Why would an owner want to microchip their pet that never gets out of the house or yard?

Many animals that live exclusively in the house or yard can still become lost. A family member or visitor can inadvertently allow a pet to escape through an open door or gate. In other cases, pets may seek safety from the noise associated with fireworks or thunderstorms. The recent tragedy of Hurricane Katrina is a perfect example of why pets should be microchipped. Owners should be prepared and ensure their pets can be identified.

How long does the microchip last?

Microchips will remain active for the life of the animal.

Can an owner's address information be updated if he or she moves?

Yes. This is extremely important. The owner should contact the Department and Microchip Company to ensure that both databases contain current information.

 

 

 

Microchip For Safety


 

Since 1995 all the shelters and humane societies here in San Diego have been participating in a microchip program. That means that every pet adopted out comes with a microchip...... and every pet found and brought in gets scanned to quickly link up the lost pet with its owner.


We offer micro chipping and have on premise a universal scanner capable of identifying all microchips on the market. Over the years many pets loose and wandering the streets have been brought to our clinic, scanned, and successfully reunited with their owners!! (there is never a fee for scanning)


Please consider safeguarding against the loss of your family pets. A simple, painless injection means a lifetime of protection.


We will discount a microchip insertion in your pet when done in conjunction with any anesthetic procedure.

 

Microchip Q & A;

 

What is a microchip? A tiny computer chip, the size of a grain of rice, each with an identification number. The chip is encased in biocompatible glass and once an animal is injected with a chip, it can be identified throughout its life with this number. This is permanent and cannot be altered. There is no power supply, battery or moving parts. The microchip is anchored in place as a thin layer of connective tissue forms around it.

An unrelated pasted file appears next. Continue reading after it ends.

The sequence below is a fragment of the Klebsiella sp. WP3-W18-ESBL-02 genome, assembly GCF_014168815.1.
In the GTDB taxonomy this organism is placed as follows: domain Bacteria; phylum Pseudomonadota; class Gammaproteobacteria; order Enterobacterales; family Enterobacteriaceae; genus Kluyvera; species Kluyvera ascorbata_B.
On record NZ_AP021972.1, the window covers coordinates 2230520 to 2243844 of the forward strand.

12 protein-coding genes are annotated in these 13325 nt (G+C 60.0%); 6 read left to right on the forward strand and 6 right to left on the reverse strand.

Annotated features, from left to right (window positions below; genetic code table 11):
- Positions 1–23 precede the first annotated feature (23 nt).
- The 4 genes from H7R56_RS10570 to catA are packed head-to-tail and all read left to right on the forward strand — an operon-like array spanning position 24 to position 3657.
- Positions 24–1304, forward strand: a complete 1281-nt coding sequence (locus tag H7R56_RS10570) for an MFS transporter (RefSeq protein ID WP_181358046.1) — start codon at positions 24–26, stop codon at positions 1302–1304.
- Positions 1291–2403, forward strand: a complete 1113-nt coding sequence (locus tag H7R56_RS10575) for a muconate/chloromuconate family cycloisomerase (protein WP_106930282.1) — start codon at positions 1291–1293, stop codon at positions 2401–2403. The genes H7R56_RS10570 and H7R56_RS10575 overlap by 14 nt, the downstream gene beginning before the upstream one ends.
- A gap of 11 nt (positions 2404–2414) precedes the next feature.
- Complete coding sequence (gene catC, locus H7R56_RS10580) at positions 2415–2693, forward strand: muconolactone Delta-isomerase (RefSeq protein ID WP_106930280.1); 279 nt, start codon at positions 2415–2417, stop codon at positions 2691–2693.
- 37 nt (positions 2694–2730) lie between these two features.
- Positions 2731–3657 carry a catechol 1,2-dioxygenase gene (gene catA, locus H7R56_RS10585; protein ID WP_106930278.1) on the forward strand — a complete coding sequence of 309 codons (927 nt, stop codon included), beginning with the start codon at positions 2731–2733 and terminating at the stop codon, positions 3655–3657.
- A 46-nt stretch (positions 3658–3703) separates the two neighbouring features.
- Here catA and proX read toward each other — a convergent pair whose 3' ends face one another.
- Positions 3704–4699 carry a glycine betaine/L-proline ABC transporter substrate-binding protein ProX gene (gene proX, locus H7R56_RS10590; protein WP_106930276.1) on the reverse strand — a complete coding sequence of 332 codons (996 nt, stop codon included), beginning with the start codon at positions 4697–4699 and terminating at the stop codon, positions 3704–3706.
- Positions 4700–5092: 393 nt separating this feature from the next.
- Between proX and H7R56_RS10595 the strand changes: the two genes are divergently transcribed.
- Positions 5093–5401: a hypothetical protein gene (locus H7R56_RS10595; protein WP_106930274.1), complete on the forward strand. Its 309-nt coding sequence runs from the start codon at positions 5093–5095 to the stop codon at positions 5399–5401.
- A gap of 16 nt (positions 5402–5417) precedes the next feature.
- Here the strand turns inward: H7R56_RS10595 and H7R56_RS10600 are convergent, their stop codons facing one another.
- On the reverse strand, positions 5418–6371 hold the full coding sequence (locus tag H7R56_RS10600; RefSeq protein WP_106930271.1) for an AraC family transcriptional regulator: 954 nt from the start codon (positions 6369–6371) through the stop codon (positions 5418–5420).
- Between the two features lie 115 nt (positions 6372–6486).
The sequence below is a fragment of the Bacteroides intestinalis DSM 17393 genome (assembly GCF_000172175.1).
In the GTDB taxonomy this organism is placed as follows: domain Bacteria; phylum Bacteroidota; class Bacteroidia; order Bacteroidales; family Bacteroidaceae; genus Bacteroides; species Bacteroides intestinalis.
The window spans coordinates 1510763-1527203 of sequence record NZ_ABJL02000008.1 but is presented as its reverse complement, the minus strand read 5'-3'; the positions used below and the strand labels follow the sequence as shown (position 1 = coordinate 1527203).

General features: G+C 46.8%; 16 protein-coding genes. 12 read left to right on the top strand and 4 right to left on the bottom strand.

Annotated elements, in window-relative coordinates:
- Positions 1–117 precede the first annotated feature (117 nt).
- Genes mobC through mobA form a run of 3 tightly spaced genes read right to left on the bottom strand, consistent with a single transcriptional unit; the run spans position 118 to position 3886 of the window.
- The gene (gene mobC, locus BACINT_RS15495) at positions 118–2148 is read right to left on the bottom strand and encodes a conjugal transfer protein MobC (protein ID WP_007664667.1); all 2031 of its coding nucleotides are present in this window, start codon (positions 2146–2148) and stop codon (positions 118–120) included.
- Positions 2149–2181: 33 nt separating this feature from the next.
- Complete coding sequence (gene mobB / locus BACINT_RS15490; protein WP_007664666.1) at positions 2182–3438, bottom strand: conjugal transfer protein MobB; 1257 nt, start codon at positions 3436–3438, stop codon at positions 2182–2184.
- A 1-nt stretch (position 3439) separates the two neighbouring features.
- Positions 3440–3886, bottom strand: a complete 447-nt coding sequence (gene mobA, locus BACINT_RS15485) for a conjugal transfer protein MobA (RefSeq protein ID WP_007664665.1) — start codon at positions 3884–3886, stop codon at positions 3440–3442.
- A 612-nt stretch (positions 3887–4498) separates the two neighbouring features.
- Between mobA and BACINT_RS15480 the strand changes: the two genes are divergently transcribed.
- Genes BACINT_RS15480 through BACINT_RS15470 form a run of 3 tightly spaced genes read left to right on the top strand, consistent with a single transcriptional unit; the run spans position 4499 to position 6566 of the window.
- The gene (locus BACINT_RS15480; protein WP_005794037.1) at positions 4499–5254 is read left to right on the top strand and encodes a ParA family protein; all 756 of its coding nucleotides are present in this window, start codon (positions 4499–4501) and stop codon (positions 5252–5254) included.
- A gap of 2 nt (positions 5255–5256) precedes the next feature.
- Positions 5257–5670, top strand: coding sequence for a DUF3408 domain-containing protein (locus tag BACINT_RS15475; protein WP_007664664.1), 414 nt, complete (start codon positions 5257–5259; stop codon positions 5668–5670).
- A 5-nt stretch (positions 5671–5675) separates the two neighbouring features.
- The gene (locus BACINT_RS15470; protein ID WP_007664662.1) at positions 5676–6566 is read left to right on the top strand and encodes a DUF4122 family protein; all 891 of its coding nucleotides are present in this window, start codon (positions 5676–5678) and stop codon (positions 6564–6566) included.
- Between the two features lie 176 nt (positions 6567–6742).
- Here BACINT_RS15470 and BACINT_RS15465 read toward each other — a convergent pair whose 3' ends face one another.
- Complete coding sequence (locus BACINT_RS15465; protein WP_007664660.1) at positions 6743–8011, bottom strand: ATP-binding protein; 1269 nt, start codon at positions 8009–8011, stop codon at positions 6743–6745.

How does microchip id work? A special scanner is used to send a radio signal to the chip to read the id number. The number is then displayed on the scanner screen. The national registry can be notified, and the pet can be reunited with it's owner. It is now standard practice for animal shelters to scan all incoming pets.

 

How early can puppies and kittens be microchipped? Young pets can be microchipped as early as 6 to 8 weeks of age. Mice, baby birds and even fish are microchipped, using the same size microchip and needle.

 

Does my pet have to be sedated to get microchipped? No. This is a quick and painless procedure. Injecting a microchip is just like any other injection or vaccination.

 

Could my pet be allergic to the microchip? The microchip is inert, smooth, nontoxic, and non-allergenic.

How do I update information in the registration? After your pet is chipped, you will be given information about how to contact the national registry to update your information. Remember to do this whenever you change your address or phone number.

 


 

 

 

Tips on helping to bring your lost pet home

 


1. Start your search immediately.

2.
Search your neighborhood, both on foot and by car, knocking on doors for a two block radius of where you last saw your pet. Ask neighbors to keep watch for your dog, and post "lost" notices in your neighborhood.

3
. Be sure to check all the shelters in your area IN PERSON at least once every 72 hours. Call the shelters in-between visits.

4.
Check the "Found" ads in all local newspapers.

5.
Run a "Lost" animal ad in your local paper.

Remember, pets with tags may lose them.


Microchipping your pets is an inexpensive way to permanently keep information available to shelters and veterinarians who may have your pet in their care.
Citizens who find lost pets may hold them a few days before turning them in. Above all, don't give up hope, be sure to keep checking.
License your dog and keep your address and phone number current with the licensing agency. Keep name tags with phone number and address on all pets, at all times.
A current photo of your animal is a valuable aid in recovering lost pets. San Diego County Shelters service all of San Diego County with the exception of some incorporated cities.